Education and outreach efforts can change this. The positive effects of teaching kids more about HIV are clearly evident — the HIV rates are lower in the states that require public schools to instruct students about HIV in sex ed classes. Fortunately, schools across the country are slowly catching on. Some school districts in areas with extremely high rates of HIV infections are beginning to push to expand comprehensive sex ed.

Building a better condom could encourage more people to protect themselves against HIV.

All of the sex ed classes in the world won’t necessarily convince people to use a condom if they don’t want to. In fact, it’s estimated that only five percent of men around the world use a condom when they have sex — and most of them say that’s because condoms make sex less pleasurable. So, in addition to expanding education campaigns, the work to encourage safer sex may also involve updating the barrier methods that can protect people against the virus.

The Bill and Melinda Gates Foundation is hoping to do just that. This past spring, the foundation launched a new campaign to encourage entrepreneurs to submit their ideas to make a better condom, promising to invest up to $1 million to help the winner execute their design. And in November, the Gates announced 11 innovative designs that will move on to the next round. Most of the new ideas focus on making condoms that are thinner, more flexible, and feel more like human skin — innovations that will hopefully make them more pleasurable to use.

Better medical care can help HIV-positive people live longer and healthier lives.

Of course, combating the HIV/AIDS epidemic isn’t just about preventing the spread of the virus; it also involves treating the millions of people who are currently living with HIV. Here in the U.S., there’s been a lot of progress in this area, as the life expectancy for people living with the virus continues to rise. Thanks to recent gains under health care reform, that trend will likely continue. Under Obamacare, HIV-positive people won’t be denied insurance coverage because of their pre-existing condition. They also won’t reach arbitrary limits on the amount of care that their insurance companies are willing to pay for. HIV-positive individuals no longer have to be diagnosed with AIDS to qualify for Medicaid coverage. And thanks to the health reform law, HIV testing is now free of charge during a regular check-up, which will encourage more Americans to figure out their status.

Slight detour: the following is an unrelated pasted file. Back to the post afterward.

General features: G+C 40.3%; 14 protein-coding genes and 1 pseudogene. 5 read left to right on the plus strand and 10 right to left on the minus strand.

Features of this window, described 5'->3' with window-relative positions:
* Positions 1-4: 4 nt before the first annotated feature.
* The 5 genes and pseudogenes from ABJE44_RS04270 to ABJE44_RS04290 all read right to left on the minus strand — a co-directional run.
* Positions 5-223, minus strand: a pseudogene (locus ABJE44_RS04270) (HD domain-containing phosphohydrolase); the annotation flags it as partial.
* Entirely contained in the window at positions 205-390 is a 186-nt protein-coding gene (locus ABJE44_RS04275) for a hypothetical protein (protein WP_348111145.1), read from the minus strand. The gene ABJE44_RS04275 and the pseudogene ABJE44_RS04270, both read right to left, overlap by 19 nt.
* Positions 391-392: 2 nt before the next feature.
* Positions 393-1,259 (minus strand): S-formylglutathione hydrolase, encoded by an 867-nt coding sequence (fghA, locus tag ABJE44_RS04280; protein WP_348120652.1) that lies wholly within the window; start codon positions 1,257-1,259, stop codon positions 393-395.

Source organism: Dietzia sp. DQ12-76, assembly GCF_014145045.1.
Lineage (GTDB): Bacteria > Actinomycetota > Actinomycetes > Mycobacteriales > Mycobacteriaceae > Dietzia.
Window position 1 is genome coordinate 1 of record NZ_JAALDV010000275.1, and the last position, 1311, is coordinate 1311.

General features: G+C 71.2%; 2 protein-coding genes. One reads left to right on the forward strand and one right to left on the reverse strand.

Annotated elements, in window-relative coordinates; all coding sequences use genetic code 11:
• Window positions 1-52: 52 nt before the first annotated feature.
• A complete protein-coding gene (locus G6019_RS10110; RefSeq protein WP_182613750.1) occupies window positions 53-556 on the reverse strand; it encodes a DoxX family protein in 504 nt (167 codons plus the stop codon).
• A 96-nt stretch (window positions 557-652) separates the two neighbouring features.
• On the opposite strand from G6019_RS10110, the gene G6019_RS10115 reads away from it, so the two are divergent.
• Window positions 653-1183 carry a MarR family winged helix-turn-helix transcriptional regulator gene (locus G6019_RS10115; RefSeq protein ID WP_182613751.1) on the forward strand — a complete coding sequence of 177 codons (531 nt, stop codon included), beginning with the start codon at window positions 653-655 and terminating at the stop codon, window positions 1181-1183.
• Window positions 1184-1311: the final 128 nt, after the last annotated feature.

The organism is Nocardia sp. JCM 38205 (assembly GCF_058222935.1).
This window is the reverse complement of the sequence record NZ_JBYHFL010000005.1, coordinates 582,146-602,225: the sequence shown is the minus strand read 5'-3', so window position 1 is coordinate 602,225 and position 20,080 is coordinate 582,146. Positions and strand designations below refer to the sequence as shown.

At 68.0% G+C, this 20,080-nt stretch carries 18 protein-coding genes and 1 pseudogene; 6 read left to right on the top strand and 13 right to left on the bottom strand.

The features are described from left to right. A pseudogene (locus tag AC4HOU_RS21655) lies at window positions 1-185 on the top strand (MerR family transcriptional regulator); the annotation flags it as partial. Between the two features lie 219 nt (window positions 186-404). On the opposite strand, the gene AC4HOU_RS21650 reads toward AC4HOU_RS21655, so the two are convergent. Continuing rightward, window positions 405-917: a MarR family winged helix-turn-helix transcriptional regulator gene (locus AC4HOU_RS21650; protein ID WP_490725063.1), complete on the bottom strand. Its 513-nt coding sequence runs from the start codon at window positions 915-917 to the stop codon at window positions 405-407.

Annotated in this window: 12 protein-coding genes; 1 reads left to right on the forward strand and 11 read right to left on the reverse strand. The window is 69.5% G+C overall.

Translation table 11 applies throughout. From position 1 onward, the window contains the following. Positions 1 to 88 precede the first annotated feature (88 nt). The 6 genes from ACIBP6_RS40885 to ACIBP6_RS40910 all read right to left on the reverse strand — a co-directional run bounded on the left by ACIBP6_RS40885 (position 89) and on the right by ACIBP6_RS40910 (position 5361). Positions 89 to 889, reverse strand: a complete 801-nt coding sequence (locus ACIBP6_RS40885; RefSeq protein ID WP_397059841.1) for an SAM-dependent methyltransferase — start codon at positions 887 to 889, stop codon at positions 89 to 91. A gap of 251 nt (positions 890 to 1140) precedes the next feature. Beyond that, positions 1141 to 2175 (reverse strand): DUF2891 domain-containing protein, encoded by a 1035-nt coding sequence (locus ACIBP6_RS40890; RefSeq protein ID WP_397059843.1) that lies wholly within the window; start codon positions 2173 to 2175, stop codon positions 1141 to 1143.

The United States has recently taken steps to improve medical care for people living with HIV in other ways, too. Last month, Congress voted to end the outdated ban on HIV-positive people’s organ transplants.

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In fact, the biggest barrier to beating AIDS isn’t necessarily the lack of a cure or the absence of an effective vaccine. As Slate’s Hugh Ryan points out, the key could actually be the fact that the HIV/AIDS epidemic mainly affects marginalized communities: the LGBT community, black women, and impoverished nations in the developing world. “If we can stop AIDS and have chosen not to, the hard truth is that it is because certain lives don’t seem worth saving: They would cost too much, or have brought it upon themselves, or aren’t our concern, or don’t even exist in our worldview,” Ryan notes. “Until we see every life as equal, we will never end AIDS.”